Chance meeting helps train accident survivor walk again

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Mitchell Hammons, 46, wasn't supposed to live, let alone walk again.

But that's exactly what he's doing.

It hasn't even been four months since his devastating accident and he's holding onto a walker and taking slow steps at Scott Sabolich Prosthetics and Research.

Back in August, he was walking home around 3 a.m. from seeing a friend.

He had earbuds in and music turned up loud.

He didn't notice the train coming toward him until it was too late.

As he turned to run, he tripped, leaving his legs over the tracks.

The train ran over them and cut both off around the knee.

First responders did not believe Hammons would live but he survived nine surgeries in 19 days and made a rapid recovery.

With a steely determination, Hammons simply decided he wasn't going to let the accident get him down.

As he takes a break from learning to walk again at Sabolich Prosthetics, he reflects on the last several months.

"I've come a long way," he said. "I'm supposed to still be in ICU by their standards."

His fiancee, Sally Hill, who he proposed to shortly after the accident, has been by his side every step of the way.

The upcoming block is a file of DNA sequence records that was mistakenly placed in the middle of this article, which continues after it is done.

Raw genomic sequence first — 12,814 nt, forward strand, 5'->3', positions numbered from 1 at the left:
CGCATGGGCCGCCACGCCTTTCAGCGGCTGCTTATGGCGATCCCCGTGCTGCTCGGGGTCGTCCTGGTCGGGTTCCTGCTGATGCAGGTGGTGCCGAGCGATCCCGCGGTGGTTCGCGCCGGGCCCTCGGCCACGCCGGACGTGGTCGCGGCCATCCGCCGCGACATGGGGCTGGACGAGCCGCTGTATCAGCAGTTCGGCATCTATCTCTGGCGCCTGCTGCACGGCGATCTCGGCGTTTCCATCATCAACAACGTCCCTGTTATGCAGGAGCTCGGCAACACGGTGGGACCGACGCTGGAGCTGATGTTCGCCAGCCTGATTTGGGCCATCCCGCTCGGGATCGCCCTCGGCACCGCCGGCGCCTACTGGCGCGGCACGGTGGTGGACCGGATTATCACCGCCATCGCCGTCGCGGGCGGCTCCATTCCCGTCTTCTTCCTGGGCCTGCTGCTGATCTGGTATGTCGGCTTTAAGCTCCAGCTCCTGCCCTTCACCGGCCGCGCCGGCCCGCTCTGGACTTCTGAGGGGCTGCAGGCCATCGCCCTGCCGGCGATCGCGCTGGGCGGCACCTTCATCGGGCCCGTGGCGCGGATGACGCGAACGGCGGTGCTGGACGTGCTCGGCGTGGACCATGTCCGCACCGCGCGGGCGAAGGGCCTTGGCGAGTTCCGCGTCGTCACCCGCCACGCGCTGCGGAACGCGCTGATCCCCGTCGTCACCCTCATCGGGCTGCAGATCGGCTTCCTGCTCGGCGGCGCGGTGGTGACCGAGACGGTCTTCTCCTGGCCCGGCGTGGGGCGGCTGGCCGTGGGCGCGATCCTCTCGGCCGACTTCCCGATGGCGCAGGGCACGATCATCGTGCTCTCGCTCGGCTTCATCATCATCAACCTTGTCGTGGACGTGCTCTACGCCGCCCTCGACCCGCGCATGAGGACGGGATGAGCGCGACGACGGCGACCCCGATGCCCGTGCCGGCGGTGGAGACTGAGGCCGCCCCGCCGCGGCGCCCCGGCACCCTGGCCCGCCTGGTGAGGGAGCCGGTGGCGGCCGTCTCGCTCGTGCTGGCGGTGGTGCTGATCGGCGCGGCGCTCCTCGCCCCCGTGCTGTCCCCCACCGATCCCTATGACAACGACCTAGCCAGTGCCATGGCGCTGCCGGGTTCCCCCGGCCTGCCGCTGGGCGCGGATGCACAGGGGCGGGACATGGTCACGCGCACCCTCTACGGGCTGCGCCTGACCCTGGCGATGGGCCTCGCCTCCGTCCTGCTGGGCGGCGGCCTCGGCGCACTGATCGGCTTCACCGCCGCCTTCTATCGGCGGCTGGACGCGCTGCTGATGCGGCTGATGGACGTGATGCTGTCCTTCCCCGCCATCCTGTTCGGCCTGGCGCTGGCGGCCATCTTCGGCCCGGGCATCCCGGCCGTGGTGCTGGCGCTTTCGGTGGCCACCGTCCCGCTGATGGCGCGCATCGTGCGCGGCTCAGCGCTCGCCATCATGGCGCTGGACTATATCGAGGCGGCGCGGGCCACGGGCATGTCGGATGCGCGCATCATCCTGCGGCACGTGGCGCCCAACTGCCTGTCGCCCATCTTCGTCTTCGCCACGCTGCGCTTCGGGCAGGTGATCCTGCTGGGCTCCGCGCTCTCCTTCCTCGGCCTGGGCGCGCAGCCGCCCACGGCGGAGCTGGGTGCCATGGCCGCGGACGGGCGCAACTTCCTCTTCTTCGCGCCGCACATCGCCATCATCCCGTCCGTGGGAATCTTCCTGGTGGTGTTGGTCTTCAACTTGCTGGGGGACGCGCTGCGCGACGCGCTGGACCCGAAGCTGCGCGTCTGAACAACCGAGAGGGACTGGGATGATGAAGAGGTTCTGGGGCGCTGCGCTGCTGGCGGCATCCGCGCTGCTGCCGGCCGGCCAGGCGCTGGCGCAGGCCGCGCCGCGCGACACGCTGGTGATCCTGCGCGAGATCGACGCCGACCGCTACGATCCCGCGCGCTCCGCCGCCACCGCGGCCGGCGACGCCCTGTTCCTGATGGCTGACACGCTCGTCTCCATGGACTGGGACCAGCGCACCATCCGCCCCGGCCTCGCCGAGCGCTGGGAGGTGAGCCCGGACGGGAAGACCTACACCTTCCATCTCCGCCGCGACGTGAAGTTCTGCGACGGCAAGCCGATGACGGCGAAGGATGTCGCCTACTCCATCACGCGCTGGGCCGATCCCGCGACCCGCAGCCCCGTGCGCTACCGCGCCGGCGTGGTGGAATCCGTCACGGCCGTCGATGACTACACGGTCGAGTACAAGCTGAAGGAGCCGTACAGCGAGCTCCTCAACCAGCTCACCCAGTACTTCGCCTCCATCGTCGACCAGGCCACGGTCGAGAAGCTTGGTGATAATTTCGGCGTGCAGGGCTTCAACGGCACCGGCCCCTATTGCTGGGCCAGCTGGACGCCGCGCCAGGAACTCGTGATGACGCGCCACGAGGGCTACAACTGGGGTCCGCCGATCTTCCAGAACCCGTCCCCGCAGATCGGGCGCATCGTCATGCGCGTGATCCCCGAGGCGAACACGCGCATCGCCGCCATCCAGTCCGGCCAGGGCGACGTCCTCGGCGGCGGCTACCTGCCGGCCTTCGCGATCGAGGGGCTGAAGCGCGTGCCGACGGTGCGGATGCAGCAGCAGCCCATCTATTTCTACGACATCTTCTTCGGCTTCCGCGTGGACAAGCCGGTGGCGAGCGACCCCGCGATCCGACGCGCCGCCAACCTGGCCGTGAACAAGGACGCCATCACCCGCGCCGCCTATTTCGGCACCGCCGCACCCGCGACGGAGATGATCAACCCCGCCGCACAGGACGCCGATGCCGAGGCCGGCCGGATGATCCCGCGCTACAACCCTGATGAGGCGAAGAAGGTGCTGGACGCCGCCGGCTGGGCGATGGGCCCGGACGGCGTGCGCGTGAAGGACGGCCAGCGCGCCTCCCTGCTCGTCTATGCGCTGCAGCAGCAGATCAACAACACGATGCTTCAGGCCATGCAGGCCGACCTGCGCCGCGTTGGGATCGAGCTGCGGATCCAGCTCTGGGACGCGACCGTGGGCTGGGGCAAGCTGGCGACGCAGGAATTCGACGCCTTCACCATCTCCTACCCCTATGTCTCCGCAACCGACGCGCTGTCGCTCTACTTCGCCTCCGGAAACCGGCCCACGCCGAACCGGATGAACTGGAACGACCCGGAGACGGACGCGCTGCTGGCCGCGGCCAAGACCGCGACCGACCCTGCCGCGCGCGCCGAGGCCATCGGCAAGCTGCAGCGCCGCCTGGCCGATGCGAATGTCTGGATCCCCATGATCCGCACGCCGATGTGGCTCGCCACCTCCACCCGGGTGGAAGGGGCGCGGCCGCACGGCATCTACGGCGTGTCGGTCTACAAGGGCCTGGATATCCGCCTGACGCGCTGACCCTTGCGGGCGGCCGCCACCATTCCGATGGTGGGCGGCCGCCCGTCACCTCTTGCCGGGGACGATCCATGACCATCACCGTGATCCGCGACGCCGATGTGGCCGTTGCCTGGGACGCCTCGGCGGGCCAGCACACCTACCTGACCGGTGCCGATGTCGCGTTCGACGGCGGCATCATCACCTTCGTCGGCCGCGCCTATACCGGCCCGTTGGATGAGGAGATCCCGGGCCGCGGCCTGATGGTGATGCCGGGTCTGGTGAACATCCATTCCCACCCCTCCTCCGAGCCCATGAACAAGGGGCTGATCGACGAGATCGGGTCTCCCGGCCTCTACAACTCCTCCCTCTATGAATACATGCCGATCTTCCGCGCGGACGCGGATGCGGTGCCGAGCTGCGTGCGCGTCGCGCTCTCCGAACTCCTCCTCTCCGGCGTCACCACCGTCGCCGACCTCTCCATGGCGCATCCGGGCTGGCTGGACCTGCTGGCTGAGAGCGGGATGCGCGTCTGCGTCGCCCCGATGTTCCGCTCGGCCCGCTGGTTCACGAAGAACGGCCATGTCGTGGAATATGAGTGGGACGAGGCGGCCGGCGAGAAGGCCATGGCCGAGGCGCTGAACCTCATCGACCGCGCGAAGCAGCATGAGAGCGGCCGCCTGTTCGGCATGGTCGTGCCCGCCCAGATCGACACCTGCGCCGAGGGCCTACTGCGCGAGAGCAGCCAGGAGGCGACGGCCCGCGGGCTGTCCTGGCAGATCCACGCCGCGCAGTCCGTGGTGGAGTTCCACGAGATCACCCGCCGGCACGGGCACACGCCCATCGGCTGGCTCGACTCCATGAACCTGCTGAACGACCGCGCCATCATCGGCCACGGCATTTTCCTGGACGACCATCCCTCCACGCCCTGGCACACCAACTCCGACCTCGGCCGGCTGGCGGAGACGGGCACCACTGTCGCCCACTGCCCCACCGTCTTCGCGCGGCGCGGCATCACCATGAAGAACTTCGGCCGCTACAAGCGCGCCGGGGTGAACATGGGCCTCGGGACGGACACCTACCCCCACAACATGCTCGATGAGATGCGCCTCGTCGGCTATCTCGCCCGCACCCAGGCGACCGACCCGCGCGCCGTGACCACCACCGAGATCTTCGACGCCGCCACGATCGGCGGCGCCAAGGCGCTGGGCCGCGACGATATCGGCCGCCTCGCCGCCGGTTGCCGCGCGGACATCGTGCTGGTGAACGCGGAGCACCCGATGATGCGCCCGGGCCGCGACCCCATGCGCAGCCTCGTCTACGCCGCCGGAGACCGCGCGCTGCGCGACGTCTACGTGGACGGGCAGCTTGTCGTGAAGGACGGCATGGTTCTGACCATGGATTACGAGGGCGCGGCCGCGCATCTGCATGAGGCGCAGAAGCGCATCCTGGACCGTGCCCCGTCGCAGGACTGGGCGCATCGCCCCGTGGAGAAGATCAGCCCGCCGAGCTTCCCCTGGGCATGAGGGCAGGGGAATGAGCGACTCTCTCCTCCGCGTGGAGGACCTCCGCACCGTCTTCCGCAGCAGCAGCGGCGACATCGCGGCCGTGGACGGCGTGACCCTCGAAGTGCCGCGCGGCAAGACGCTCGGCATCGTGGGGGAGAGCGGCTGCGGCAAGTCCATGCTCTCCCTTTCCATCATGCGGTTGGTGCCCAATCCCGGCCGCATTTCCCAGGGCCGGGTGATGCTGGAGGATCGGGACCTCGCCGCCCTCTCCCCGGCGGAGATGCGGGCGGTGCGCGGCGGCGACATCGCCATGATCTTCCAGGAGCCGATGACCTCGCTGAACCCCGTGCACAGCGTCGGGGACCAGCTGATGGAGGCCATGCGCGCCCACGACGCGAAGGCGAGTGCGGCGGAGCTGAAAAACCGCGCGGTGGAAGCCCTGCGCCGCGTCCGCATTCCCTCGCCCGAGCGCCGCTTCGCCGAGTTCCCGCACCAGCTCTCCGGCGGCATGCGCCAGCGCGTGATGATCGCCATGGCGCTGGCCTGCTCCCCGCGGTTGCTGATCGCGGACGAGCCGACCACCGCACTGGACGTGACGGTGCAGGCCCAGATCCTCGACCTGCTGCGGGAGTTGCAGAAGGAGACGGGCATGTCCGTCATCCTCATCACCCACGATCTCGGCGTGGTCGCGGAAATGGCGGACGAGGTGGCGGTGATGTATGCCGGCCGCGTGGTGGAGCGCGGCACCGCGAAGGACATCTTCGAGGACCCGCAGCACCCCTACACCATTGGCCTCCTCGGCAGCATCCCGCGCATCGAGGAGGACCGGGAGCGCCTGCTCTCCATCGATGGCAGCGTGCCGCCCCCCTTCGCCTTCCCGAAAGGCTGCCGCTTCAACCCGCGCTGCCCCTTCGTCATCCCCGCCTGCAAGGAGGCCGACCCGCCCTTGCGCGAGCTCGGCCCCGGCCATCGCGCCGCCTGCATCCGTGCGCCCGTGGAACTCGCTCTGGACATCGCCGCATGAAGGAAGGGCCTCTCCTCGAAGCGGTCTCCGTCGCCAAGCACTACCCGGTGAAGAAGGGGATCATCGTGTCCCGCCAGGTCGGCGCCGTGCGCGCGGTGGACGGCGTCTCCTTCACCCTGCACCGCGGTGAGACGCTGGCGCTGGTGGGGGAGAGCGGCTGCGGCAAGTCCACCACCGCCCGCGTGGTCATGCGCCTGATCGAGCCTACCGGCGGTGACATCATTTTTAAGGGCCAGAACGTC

"He has amazed me," Hill said. "He's amazed everyone and I'm just really proud of him that he's able to do this."

But just a month ago, Hammons' family thought this might not be possible.

They didn't know how they would come up with the money; the 20 percent not covered by insurance for prosthetic legs.

But a chance encounter for Hammons' mom at Ross changed everything.

The clerk, who knows Hammons' mom, asked how he was doing.

"She said to me, 'How is your son?' And I said, "Well, the latest is he may not get legs,'" Hammons' mom, Marilyn Cassetta, said.

The customer standing in front of Cassetta had a son who works at Scott Sabolich Prosthetics and Research.

She just happened to also have the same name.

"So what are the odds of two mothers named Marilyn meeting in a Ross store, one of them whose son makes artificial legs, the other son needs artificial legs," Cassetta said.

That encounter paved the way to Hammons getting his legs with no money out of pocket.

Scott Sabolich Prosthetics was able to waive the 20 percent co-pay because Hammons qualified under financial hardship.

Walking on new legs has not been as easy as Hammons thought it would be.

"I still want to do the same as I did before but I can't because they're not the same kind of legs," he said.

But his prosthetist, the same one whose mom met Hammons' at Ross, said he's doing remarkably well.

"He's super hardcore," Andy Anders said. "He's super determined, so anything that he can do, he's going to do it."

Hammons' family said the blessings just keep coming and they wouldn't be surprised if he was walking without the walker by Christmas.

"The fingerprints of God are all over this," Cassetta said. "I mean, since the very beginning."


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